This book provides
a general and monumental introduction to Sociobiology, the discipline that
studies the biological basis of social behavior.
Wilson thinks that evolutionary theory can illuminate the social behavior of animals and humans. Apparently altruism is detrimental to personal fitness, but it evolved by natural selection for a utilitaristic reason: altruism helps genes as a global pool, even if at the expense of the survival of a specific individual. Altruism is just another step, beyond personal survival and reproduction, in the program to proliferate maximally the genes of an organism.
An organism is a mere gene-transporting device: its primary function is not even to reproduce itself, but to reproduce genes. The mind itself is engineered to perpetuate DNA. The brain is a machine whose goal is to maximize fitness in its environment.
All aspects of social behavior are defined formally. For example, Wilson interprets communication as the process that makes it possible for the behavior of an animal to influence the behavior of another animal. The biological functions and the origins (in ritualization) of communication are discussed at length. Causes and effects of changes in social behavior are analyzed drawing from a multitude of examples.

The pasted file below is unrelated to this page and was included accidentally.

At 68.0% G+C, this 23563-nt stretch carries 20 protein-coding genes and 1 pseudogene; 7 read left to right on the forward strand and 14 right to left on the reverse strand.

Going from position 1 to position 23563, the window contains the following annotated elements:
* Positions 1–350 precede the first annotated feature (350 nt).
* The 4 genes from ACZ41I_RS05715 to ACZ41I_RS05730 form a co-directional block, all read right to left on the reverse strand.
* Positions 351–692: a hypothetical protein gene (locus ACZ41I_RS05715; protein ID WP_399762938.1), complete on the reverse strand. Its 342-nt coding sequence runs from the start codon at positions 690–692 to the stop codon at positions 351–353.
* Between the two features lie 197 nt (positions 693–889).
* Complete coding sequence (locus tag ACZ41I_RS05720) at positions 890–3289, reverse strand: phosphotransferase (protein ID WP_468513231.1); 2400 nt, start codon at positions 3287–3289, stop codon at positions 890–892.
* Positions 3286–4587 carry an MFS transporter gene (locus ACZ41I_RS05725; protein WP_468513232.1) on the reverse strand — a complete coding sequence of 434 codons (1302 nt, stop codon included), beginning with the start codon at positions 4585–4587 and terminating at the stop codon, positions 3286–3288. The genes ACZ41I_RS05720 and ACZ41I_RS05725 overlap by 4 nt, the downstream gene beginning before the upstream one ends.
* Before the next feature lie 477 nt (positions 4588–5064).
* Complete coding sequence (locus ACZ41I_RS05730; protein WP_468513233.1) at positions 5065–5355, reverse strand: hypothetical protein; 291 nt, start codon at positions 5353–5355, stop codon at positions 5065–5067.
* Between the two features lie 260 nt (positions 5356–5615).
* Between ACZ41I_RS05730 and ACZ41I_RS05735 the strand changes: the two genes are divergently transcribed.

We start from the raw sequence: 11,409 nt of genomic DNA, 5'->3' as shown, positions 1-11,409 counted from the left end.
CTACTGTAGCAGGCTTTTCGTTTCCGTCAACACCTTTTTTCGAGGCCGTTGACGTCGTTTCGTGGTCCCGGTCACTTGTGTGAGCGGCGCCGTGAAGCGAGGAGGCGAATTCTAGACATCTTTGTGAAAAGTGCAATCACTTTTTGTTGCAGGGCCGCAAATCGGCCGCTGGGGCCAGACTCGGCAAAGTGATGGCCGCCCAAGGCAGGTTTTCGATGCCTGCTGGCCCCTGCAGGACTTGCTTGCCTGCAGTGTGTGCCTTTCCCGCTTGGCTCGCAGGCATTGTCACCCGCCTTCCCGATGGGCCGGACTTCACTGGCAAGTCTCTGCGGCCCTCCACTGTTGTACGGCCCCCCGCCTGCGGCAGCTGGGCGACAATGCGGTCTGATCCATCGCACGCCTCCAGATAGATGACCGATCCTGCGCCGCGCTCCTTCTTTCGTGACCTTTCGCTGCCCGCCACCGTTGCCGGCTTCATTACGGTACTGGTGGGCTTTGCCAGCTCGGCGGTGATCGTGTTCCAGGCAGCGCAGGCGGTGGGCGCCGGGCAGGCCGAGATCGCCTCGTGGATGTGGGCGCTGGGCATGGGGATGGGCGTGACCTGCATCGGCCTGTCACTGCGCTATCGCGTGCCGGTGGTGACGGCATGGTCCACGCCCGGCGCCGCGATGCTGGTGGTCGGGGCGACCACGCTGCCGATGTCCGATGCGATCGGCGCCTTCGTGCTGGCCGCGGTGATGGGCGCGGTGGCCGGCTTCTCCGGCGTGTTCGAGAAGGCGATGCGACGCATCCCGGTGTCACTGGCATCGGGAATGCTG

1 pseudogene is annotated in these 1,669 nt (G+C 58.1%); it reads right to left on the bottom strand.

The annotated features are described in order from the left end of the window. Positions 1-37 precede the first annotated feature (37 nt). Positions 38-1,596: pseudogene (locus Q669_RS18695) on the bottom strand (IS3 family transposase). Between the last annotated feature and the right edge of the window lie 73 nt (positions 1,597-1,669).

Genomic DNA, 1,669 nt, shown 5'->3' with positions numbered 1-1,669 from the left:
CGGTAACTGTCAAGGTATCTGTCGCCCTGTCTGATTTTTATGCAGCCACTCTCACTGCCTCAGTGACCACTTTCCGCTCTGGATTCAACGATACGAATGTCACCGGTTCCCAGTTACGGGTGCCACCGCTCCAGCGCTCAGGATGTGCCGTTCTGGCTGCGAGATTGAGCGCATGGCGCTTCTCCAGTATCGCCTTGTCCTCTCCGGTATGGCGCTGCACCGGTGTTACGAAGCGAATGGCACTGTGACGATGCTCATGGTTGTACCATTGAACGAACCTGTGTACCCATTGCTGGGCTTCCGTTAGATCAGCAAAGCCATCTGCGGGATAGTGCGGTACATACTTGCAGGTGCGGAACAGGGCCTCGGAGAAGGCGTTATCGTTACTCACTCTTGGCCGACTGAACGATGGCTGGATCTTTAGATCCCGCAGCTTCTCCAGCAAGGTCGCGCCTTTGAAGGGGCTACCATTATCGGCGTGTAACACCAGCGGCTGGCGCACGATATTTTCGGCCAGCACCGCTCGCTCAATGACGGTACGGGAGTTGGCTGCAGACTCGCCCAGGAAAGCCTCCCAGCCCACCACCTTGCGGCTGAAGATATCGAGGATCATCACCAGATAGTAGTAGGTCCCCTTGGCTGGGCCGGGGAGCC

The ultimate determinants of social organization are phylogenetic inertia (the set of properties shared by a population that fix the extent to which its evolution can be deflected in another direction and the amount by which its evolution rate can be altered) and ecological pressure (the set of all environmental factors that operate on the population).
A central tenet of sociobiology is that all aspects of human culture and behavior are coded in the genes and have been molded by natural selection. Wilson is after a biological explanation for everything: religion, ethics, and ultimately for the history of mankind. His program is to identify universals in human societies, e.g. define human nature; the assume that the universals are coded in the human genotype; and that universals have been selected by evolution.